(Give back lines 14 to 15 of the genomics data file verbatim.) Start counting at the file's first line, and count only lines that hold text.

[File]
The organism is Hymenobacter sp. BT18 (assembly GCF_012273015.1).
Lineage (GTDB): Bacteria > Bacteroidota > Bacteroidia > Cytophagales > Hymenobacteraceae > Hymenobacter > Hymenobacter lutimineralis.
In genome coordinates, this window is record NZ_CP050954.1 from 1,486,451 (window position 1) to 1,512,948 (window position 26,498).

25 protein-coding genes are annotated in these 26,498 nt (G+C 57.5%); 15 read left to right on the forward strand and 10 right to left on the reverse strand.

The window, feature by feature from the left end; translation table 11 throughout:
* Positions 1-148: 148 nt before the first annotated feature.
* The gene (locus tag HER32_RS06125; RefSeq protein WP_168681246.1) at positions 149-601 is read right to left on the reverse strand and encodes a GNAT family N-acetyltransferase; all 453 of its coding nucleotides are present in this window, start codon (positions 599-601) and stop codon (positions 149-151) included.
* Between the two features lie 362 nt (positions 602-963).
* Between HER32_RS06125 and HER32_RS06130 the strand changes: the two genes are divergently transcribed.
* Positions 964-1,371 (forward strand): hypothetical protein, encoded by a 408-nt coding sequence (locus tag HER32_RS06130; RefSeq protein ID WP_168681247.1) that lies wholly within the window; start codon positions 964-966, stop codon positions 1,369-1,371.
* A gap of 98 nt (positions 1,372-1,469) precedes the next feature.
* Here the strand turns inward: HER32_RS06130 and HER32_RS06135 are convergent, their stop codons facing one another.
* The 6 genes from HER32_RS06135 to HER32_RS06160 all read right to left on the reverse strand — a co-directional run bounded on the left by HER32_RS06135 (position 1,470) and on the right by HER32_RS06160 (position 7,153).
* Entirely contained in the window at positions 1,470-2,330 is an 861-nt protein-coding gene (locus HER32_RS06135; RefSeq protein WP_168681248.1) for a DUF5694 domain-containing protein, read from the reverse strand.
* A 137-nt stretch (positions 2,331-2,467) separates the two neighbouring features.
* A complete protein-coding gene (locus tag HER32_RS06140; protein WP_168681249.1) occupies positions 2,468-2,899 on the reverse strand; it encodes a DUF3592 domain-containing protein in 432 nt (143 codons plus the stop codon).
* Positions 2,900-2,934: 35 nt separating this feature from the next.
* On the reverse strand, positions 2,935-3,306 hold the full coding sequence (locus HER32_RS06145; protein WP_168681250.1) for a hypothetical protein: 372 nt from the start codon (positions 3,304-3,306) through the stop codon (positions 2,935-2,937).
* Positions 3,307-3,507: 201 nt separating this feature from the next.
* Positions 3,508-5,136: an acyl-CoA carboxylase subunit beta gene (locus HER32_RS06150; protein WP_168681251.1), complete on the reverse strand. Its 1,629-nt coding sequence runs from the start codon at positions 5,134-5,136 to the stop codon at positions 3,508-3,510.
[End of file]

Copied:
* Entirely contained in the window at positions 1,470-2,330 is an 861-nt protein-coding gene (locus HER32_RS06135; RefSeq protein WP_168681248.1) for a DUF5694 domain-containing protein, read from the reverse strand.
* A 137-nt stretch (positions 2,331-2,467) separates the two neighbouring features.